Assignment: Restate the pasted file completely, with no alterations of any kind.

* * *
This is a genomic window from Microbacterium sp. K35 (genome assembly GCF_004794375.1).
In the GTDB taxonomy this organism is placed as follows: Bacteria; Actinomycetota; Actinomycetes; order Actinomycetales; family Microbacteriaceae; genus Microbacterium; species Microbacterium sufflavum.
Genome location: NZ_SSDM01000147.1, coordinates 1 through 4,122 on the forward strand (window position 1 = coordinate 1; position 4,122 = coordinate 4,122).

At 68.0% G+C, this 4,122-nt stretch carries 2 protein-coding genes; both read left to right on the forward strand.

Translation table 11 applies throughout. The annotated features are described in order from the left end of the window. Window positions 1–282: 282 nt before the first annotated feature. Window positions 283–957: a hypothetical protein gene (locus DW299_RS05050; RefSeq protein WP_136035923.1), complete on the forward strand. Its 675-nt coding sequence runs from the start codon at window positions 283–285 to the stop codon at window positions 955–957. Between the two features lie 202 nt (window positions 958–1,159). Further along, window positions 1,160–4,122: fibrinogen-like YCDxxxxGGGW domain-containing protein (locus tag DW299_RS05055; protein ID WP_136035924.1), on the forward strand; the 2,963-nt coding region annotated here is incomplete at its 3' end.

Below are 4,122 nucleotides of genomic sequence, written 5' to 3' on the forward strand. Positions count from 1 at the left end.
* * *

This is a genomic window from Microbacterium sp. K35 (genome assembly GCF_004794375.1).
In the GTDB taxonomy this organism is placed as follows: Bacteria; Actinomycetota; Actinomycetes; order Actinomycetales; family Microbacteriaceae; genus Microbacterium; species Microbacterium sufflavum.
Genome location: NZ_SSDM01000147.1, coordinates 1 through 4,122 on the forward strand (window position 1 = coordinate 1; position 4,122 = coordinate 4,122).

At 68.0% G+C, this 4,122-nt stretch carries 2 protein-coding genes; both read left to right on the forward strand.

Translation table 11 applies throughout. The annotated features are described in order from the left end of the window. Window positions 1–282: 282 nt before the first annotated feature. Window positions 283–957: a hypothetical protein gene (locus DW299_RS05050; RefSeq protein WP_136035923.1), complete on the forward strand. Its 675-nt coding sequence runs from the start codon at window positions 283–285 to the stop codon at window positions 955–957. Between the two features lie 202 nt (window positions 958–1,159). Further along, window positions 1,160–4,122: fibrinogen-like YCDxxxxGGGW domain-containing protein (locus tag DW299_RS05055; protein ID WP_136035924.1), on the forward strand; the 2,963-nt coding region annotated here is incomplete at its 3' end.

Below are 4,122 nucleotides of genomic sequence, written 5' to 3' on the forward strand. Positions count from 1 at the left end.